The National Association of Realtors released its most current report on pending home sales; it was utterly dismal. April witnessed a contraction from March of 11 percent; year-on-year pending house purchases fell by 26.5 percent. It must be recalled that a year ago the U.S. housing market was already in feeble shape.
These numbers confirm that America’s residential housing market remains in pathetic condition. This massive share of U.S. economic activity, the faltering of which triggered the ongoing global financial and economic crisis, remains in pathetic condition. With no recovery in sight-and it must be recalled that housing is typically the leading edge of a real economic recovery from a deep recession, there is no clear path towards healthy economic metrics. This sobering statistic, in conjunction with other tepid economic indicators, including a weak employment market, highlights the fragility of the U.S. economy. At this point, it is only massive government deficits, projected at more than $1.6 trillion for the current fiscal year, that has prevented a continued massive contraction in overall economic performance in America. And, as I have pointed out before, massive public debt is no viable strategy for creating long-term sustainable economic growth.
The International Monetary Fund, as predicted in a recent post, will need to find a new managing director, following the arrest and indictment of Dominique Strauss-Kahn over allegations of sexual assault involving a maid at a Manhattan hotel. With Europe engulfed in a full-blown sovereign debt crisis, and the IMF viewed increasingly as the lender of last resort for the insolvent PIGGS nations on the periphery of the European monetary union, a vacancy at the top of the International Monetary Fund adds further to already elevated levels of market uncertainty.
Among the names being floated for new head of the IMF is the finance minister of France, Christine Lagarde. Her name has been surfaced by a strong faction within the IMF which believes its head must remain a European, just as the leader of the World Bank is traditionally an American. In any event, whoever is the new leader of the IMF, he or she will head a pivotal backstop to the unraveling of the global financial system and economy that has been severely weakened and tarnished by a scandal that is an allegory for all the ills of the current global economic system.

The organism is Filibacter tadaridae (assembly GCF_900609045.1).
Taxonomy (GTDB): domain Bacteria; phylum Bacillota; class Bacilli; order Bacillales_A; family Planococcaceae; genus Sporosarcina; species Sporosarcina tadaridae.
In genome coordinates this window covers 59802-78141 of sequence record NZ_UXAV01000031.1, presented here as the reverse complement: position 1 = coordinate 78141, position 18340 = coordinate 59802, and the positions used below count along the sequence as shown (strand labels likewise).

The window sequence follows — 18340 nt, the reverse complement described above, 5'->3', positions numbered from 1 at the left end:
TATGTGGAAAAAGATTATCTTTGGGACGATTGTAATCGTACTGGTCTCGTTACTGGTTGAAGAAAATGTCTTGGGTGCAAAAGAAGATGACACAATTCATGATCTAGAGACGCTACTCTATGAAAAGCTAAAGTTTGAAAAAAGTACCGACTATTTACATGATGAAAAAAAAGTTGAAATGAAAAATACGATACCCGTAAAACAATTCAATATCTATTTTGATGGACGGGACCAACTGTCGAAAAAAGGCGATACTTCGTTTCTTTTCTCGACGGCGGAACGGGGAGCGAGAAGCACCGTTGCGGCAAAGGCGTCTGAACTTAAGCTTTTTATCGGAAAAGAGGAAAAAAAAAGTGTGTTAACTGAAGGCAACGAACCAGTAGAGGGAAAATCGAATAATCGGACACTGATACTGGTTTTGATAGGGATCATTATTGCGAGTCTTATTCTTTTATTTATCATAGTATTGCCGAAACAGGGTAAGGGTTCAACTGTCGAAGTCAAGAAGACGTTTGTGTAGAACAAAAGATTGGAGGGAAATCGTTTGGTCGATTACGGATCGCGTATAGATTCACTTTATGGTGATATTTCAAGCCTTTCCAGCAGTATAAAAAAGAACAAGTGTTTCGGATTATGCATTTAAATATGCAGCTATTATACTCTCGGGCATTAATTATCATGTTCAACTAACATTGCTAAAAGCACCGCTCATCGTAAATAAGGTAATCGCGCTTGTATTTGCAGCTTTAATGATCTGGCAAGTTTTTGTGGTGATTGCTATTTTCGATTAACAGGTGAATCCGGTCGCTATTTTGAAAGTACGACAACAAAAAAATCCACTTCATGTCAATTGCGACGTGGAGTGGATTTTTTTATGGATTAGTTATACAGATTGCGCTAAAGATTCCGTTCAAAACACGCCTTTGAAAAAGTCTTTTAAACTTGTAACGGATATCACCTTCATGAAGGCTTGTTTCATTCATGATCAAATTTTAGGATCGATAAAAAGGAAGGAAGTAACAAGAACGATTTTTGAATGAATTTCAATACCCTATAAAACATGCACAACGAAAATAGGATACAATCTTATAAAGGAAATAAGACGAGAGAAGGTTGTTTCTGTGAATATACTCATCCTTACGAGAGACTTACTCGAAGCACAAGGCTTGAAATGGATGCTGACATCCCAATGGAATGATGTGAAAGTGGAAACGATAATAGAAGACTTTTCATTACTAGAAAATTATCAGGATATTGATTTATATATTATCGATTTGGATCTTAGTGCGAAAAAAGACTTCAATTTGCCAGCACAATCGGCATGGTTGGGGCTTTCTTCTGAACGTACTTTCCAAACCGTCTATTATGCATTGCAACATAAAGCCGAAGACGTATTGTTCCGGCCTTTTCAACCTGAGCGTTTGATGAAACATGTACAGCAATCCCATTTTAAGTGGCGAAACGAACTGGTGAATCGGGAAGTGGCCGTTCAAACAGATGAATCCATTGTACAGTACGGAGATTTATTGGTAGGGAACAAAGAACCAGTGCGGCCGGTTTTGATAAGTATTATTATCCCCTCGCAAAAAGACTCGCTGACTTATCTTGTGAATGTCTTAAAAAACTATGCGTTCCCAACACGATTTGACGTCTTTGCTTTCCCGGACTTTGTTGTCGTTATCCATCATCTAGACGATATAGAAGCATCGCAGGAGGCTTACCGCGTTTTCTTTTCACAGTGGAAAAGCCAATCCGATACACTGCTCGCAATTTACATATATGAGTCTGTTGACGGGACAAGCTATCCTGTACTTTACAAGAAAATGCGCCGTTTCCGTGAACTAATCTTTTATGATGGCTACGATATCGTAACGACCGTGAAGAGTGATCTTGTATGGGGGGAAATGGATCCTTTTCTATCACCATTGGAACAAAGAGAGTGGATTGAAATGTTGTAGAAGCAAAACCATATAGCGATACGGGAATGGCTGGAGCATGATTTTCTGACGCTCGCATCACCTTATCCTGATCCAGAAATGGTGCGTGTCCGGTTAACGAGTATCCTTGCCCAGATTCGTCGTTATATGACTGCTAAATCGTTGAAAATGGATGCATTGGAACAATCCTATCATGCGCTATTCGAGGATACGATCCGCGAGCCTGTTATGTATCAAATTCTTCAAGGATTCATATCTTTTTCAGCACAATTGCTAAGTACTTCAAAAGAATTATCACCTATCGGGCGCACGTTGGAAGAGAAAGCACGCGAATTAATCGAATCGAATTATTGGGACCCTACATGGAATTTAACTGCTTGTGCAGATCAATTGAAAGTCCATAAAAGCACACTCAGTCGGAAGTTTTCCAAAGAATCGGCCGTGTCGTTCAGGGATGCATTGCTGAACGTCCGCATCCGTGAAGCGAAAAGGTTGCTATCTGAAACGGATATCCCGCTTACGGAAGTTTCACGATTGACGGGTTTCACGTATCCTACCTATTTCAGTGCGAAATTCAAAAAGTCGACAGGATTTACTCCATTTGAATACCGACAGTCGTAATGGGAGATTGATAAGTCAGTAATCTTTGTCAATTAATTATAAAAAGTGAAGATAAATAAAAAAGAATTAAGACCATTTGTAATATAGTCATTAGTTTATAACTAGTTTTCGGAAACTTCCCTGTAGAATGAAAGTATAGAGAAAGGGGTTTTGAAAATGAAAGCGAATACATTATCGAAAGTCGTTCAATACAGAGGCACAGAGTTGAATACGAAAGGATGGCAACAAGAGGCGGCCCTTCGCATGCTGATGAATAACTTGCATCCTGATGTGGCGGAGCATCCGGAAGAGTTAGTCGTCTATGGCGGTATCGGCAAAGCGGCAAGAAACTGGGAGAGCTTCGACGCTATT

A new video on YouTube provides a unique overview of my political novel, “Sarah Palin Apocalypse Americana.” An animated version of Sarah Palin provides a synopsis of my book, based on Sarah Palin being elected 45th president of the United States after winning the GOP presidential nomination and defeating President Barack Obama in the general election due to a continuing economic crisis and high unemployment.
The link to the YouTube video of President Sarah Palin reviewing “Sarah Palin Apocalypse Americana” is here: http://www.youtube.com/watch?v=ECeCKD1ZZxE
Tokyo has reported its second consecutive quarter of negative GDP growth, meeting the technical definition of an economic recession. Undoubtedly, the recent earthquake, tsunami and nuclear disaster exacerbated Japan’s already weak economic performance. Nonetheless, the trends were already bleak, but clearly are weaker in the wake of the recent disasters.